It’s Clambake Season, and Cleveland is Ready as Usual
By Douglas Trattner

“I don’t think any other part of the country has a fall clambake season like ours,” says Bill Gullo, director of purchasing at Catanese Classic Seafood in the Flats. “I had a clam supplier tell me a couple years back that more clams were being shipped to Northeast Ohio during September and October than the rest of the country combined. I would think that that was still true today.”

It’s clear that Cleveland loves its clambakes. What’s less clear is why and how the typically New England feast became so entrenched in our regional foodways.

Some draw a straight line back to the well-heeled industrialists of the early 20th century who summered in Northeast Ohio, often hosting elaborate feasts with fresh seafood shipped directly from the East Coast. For decades, clambakes have served as the ideal vehicle for political fundraisers, a delicious way to replenish the campaign coffers on the backs of bivalves. Gullo, who’s been in the local fish business for 40 years, posits that the practice was promoted by retailers like him who were tasked with selling fish. Regardless how it began, the “Cleveland Clambake” is a beloved fall tradition.

While clams aren’t considered a seasonal food product as they are generally available year-round, there are other factors that make autumn ideal for bakes. Customary accompaniments like sweet corn and potatoes are seasonal, with their harvests lining up with the events. Those thick and creamy chowders are well suited to sweater weather. And the act of wrangling a giant steamer pot over a roaring propane burner is made bearable by the cooler temps.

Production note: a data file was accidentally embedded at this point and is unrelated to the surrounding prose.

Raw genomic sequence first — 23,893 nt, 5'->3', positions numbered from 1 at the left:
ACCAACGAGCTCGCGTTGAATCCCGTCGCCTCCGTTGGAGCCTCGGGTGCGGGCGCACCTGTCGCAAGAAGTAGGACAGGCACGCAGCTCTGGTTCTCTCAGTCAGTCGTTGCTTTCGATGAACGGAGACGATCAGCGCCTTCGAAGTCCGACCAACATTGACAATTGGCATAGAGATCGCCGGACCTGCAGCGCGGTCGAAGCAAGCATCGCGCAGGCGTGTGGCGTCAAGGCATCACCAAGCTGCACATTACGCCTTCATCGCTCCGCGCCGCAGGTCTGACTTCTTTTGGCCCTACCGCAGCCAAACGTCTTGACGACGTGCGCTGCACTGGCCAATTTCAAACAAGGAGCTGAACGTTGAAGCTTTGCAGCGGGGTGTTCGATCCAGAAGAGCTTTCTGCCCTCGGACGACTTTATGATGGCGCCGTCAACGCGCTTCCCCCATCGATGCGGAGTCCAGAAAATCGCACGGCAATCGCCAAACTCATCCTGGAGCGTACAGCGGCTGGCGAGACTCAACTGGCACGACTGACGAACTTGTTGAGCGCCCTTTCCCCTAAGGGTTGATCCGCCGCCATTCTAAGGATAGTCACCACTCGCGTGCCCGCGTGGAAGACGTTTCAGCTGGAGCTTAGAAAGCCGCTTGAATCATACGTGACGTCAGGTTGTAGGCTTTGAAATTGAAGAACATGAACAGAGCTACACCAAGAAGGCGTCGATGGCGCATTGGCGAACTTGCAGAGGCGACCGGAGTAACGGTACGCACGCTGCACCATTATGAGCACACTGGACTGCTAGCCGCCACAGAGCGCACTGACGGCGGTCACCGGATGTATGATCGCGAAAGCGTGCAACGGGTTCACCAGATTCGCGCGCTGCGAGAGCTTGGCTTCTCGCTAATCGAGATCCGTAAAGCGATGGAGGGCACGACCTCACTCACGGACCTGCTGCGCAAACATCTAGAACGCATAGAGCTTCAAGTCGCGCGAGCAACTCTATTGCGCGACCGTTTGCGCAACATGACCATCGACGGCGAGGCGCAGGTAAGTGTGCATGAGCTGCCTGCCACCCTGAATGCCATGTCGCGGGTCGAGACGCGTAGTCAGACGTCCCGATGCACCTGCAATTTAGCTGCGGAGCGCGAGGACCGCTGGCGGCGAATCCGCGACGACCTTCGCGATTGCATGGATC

A traditional Cleveland clambake consists of a cup of chowder, a dozen clams, half a chicken, an ear of corn, one sweet or regular potato, coleslaw and rolls, but deviations abound. Some folks like to toss in links of kielbasa or andouille sausage, others opt to sub out the chicken for crab legs or whole lobster, and pretty much every single clam lover can easily devour an extra dozen or two of those briny bivalves.

“That’s what makes the Cleveland clambake so unique,” notes Gullo. “You talk to 10 different people, you’ll get 10 different bakes.”

Seafood retailers like Catanese Classic (1600 Merwin Ave., 216-696-0080) and Euclid Fish (7839 Enterprise Dr., Mentor, 440-951-6448) offer effortless just-add-water clambake kits, steamer pots pre-loaded with all the ingredients. For big boils, it’s wise to rent, borrow or buy a propane-powered burner. DIYers simply can purchase the components themselves, layer them into a large pot with a steamer insert, and cook it inside or out.

It’s prudent to cook the chicken separately so you don’t wind up with overcooked seafood or under-cooked chicken. And for heaven’s sake, don’t overlook the broth, that flavorful elixir that forms below, which is delicious on its own or when used as a base for a future chowder or bisque

Over the years, what customarily existed as a backyard affair has been co-opted by shrewd restaurant operators, who understand that most home cooks prefer to leave the messy business to the pros. These days, you can hardly stumble into a bar, bistro or VFW hall without seeing an announcement for a clambake. Here are a few upcoming bakes that caught our attention.

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